Who Had The Worst Day At Work On Mad Men Last Night?
1:30 pm, May 20th | by Sarah Devlin
It’s tempting to say “everyone” this week, since most of the Sterling Cooper Draper Pryce Cutler Gleason Chaough team took injections of speed from a doctor and spent the weekend running frantically around the office getting absolutely nothing done. But some people had it worse than others. To wit:
Was it Don, who turned into a sweaty parody of himself (holding forth on the importance of the timber of his voice in a meeting was particularly funny) and spent most of his weekend rummaging frantically through the archives for an ad that would remind him of the prostitute who nursed him back to health from a chest cold and then took his virginity? Not only did this rather icky development seem like a particularly ham-handed way to remind us that Don has Issues with Women, but it was very confusing why teenage Don needed to get devirginized in the first place. I mean, have you seen his bowl cut?
That wasn’t the worst of it for Don, however. While he was reliving his gross childhood on speed, Sally and Bobby were having what was left of their innocence taken away by a truly creepy burglar who let herself into the apartment through an open back door. I can’t describe how much this woman scared me, except to say that when she took the phone from Sally and convinced the 911 operator that the kids were just playing a prank, her face hardened in a way that made it difficult for me to fall asleep for a few minutes last night.
I wasn’t totally sure if I bought that Sally found her father’s history mysterious enough to make it plausible to her that he would know this woman. It felt like a set up for the moment when she tells him on the phone (he finally comes home to police, Megan, and a pissed off Betty in his apartment, which causes him to pass out) that she doesn’t know anything about him, which we are supposed to connect with all the dark drug-induced reminiscing he’s been doing. It was interesting, but I felt the seams were showing a bit on that story. For that reason, I can’t give Don the worst day at work award.
Ted had a pretty bad day, coming back from his partner’s funeral only to find that his creative team has been working on gibberish all weekend. To make matters worse, Don is refusing now to help with the Chevy campaign, because every time the company gets a car “this place turns into a whorehouse.” And whose fault is that?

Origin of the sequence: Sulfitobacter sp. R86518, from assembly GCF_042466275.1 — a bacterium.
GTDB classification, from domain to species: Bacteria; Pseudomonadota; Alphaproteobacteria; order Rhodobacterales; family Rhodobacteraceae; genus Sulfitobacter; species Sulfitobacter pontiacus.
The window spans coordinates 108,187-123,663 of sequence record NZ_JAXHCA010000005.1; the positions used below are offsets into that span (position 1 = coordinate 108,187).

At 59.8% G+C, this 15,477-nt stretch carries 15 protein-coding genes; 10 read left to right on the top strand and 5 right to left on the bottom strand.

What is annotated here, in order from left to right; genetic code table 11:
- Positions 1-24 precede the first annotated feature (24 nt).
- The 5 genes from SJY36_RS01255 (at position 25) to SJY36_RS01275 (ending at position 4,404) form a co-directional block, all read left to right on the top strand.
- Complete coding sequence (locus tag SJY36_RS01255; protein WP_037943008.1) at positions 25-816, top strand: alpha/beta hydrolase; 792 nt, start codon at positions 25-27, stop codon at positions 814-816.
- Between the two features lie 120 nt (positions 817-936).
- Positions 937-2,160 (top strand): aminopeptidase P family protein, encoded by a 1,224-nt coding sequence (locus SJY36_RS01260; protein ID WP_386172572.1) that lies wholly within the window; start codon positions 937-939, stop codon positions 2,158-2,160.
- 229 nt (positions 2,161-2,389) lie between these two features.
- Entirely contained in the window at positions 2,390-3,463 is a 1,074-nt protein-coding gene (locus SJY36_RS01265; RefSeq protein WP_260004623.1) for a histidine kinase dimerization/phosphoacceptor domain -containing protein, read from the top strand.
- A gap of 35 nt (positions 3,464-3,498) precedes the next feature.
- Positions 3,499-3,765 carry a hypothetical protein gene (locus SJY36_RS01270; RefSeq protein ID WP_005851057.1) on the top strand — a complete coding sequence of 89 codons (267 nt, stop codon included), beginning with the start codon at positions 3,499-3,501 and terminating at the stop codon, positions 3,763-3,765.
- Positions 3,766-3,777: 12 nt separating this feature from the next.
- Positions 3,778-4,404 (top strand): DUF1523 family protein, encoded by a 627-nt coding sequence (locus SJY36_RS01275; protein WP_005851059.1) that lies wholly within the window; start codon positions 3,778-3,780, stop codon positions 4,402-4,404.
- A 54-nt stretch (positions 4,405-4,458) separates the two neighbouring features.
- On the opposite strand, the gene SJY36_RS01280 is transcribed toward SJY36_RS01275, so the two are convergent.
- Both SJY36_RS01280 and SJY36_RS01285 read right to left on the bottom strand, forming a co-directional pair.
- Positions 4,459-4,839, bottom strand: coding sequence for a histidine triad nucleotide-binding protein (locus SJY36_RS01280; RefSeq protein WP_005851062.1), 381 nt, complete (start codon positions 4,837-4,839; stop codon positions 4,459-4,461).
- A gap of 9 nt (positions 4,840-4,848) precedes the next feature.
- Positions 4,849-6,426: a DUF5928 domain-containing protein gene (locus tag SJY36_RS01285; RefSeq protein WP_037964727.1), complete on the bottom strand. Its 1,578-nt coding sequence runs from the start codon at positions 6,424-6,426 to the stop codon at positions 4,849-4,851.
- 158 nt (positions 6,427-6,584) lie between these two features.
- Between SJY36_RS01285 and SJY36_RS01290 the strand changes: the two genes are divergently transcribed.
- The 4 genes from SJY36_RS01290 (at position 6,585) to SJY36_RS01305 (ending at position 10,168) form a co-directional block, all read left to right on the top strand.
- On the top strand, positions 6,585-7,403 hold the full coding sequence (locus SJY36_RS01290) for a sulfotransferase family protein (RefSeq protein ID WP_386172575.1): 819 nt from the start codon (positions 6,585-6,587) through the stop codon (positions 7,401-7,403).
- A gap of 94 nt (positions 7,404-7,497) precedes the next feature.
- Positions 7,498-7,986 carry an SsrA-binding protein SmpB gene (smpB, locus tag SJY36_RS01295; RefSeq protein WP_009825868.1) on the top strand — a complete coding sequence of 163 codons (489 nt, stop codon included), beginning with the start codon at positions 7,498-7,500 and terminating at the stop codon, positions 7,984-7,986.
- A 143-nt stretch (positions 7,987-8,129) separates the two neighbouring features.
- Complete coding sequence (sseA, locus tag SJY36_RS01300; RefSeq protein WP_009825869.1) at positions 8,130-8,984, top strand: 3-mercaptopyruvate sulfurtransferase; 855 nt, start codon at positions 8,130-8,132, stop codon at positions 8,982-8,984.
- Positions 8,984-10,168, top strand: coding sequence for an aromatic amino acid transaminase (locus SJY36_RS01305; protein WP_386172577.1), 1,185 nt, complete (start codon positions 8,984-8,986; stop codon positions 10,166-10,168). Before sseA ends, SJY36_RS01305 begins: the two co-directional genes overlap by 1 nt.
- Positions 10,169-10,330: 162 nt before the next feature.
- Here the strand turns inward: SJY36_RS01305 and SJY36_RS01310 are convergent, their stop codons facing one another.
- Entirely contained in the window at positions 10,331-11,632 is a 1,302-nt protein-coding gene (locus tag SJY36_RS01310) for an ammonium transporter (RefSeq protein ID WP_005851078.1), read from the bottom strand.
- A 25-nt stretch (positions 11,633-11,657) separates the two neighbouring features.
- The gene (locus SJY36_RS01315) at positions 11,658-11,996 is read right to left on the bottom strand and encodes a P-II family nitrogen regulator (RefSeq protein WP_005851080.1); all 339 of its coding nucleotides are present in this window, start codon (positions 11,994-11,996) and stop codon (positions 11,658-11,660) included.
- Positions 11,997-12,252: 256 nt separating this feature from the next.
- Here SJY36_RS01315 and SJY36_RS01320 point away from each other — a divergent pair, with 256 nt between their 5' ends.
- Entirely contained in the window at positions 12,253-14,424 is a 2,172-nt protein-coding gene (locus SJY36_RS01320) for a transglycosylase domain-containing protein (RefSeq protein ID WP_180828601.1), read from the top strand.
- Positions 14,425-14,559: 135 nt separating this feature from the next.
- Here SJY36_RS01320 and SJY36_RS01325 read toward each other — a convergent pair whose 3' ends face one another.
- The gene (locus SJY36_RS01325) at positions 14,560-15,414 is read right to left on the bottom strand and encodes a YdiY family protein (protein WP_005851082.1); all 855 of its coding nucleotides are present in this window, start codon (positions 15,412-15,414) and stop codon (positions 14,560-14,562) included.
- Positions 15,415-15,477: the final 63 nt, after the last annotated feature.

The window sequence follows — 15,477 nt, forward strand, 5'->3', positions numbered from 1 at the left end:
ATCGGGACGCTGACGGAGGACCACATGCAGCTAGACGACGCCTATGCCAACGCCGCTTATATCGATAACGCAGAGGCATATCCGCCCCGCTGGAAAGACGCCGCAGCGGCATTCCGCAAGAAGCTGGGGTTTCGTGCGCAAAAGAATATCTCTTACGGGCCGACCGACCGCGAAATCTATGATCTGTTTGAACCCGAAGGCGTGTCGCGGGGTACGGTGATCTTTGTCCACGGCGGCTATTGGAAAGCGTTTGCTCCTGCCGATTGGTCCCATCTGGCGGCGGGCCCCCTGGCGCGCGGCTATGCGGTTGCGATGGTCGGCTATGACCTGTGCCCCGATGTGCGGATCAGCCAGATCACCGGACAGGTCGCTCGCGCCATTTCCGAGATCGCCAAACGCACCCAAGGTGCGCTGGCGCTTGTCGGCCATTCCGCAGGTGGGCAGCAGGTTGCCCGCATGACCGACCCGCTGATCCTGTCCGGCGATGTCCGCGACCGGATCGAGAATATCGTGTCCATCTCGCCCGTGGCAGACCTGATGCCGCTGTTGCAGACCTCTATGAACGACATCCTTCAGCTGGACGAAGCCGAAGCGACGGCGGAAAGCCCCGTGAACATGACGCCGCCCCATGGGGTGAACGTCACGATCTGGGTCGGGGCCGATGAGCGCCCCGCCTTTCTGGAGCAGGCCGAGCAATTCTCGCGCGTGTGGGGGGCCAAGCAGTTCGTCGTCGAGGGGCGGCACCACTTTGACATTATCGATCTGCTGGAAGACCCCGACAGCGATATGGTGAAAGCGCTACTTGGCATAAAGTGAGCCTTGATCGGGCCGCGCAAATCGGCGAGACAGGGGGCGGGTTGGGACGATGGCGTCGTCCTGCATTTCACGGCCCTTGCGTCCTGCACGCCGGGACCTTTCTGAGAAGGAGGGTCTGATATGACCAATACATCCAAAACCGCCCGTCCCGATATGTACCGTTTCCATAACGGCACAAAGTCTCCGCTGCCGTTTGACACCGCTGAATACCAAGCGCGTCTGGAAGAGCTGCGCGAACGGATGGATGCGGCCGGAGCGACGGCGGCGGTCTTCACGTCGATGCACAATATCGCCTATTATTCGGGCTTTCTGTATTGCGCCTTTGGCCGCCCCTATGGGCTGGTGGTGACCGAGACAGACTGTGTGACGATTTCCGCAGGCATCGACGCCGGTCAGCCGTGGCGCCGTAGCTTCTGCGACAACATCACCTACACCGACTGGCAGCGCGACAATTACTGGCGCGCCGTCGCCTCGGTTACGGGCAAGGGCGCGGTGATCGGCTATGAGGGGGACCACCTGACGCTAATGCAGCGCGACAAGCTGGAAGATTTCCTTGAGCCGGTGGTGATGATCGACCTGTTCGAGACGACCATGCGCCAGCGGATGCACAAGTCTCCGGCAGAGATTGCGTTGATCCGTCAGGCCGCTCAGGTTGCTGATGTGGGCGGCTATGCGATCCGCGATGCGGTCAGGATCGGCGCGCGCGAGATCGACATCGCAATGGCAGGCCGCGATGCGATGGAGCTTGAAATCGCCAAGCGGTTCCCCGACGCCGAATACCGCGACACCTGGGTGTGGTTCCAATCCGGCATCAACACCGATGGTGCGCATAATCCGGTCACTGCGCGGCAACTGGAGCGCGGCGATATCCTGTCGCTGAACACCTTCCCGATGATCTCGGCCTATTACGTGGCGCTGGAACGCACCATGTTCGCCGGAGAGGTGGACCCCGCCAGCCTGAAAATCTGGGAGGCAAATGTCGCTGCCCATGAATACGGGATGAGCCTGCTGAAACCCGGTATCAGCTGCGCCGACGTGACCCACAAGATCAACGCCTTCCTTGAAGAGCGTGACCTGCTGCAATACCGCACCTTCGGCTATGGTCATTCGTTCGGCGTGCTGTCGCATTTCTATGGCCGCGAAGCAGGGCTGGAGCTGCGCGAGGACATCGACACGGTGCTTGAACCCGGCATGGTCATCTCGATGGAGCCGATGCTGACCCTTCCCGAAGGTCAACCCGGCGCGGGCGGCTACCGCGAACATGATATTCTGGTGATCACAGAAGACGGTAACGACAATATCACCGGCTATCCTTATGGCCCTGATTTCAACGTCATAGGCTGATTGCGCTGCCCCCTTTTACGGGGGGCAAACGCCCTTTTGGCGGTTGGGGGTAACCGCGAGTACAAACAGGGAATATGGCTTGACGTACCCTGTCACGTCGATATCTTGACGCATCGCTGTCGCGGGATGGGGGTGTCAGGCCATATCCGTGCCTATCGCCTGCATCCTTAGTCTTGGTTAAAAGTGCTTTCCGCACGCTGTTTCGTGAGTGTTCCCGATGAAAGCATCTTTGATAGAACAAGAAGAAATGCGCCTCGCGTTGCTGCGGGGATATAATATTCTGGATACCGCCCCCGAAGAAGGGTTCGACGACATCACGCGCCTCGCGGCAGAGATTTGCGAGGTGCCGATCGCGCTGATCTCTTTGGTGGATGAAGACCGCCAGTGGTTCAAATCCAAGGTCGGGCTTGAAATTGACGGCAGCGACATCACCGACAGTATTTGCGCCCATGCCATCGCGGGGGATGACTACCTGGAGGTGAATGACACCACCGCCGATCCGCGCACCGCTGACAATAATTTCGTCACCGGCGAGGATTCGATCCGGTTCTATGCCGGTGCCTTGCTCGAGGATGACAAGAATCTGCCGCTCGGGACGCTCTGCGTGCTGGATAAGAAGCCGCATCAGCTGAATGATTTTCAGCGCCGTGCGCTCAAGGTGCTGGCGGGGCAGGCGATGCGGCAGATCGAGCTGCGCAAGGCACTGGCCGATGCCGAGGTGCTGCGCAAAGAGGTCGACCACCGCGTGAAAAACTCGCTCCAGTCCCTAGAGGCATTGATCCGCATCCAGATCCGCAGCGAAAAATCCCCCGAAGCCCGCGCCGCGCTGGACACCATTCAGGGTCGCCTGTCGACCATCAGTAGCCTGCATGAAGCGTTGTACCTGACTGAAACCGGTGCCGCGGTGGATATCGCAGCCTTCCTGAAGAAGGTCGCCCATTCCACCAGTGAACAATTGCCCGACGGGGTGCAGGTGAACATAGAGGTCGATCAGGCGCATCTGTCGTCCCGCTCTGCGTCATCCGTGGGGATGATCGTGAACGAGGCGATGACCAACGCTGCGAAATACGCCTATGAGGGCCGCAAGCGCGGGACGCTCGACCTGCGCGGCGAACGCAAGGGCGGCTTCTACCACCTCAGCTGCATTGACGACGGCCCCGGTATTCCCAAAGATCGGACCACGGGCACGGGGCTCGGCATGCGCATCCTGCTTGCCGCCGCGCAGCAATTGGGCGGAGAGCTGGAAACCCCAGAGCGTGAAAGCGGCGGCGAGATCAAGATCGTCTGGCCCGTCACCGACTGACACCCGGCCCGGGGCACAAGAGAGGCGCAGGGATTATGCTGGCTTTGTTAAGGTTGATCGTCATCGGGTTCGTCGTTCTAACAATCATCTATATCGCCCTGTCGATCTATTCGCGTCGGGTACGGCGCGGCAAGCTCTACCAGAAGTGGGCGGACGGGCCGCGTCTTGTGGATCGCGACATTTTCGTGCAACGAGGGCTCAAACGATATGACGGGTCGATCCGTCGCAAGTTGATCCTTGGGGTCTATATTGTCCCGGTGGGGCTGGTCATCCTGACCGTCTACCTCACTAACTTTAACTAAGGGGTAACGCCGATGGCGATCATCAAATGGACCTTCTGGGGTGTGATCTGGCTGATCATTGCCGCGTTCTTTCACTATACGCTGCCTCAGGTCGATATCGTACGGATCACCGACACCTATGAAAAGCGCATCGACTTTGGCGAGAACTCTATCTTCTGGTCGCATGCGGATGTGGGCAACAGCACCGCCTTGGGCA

It might be Dawn who had the worst day, having to politely pretend that Don’s sad phone calls to Sylvia, punctuated by the breaking of glassware, were part of business as usual. She handled things with her usual poise, though, and didn’t get stuck in the office with the speed freaks over the weekend, which is lucky for her, as Don on drugs is an even worse boss than usual.
Was it Roger, who also got the speed injection, taking care to tell the doctor that he has a heart condition, and then disappeared for the rest of the hour, presumably to have a heart attack all by his lonesome?
Or was it the disgusting trio of Cutler, Stan, and Gleason’s daughter, with the latter two ending up having sex in an empty office while Cutler watched through the slightly open door? I know that none of them seemed to have a particular problem with what they were doing, but they still might win the award simply for being the worst employees (…and people? Hard to win that distinction in this crowd) of all time.
Ultimately, I have to give this award to Peggy, who spent so much time and effort extricating herself from Don and SCDP’s clutches, only to get plunged right back into the same dysfunctional work environment. She did her best to deal with her speed-y coworkers, rebuffing Stan’s advances (as a Peggy/Stan shipper, I sort of wish this had actually happened, though I respect her for stopping it) and reacting to Cutler’s voyeurism with the appropriate level of disgust. Her biggest ally/love interest, Chaough, was also not around to back her up. But it had to have felt like she was taking several big steps backward at the new merged company, wanting to keep her head down and get her work done and getting “You’ve got a great ass” from her colleagues instead. She wins (loses?) this week by a landslide.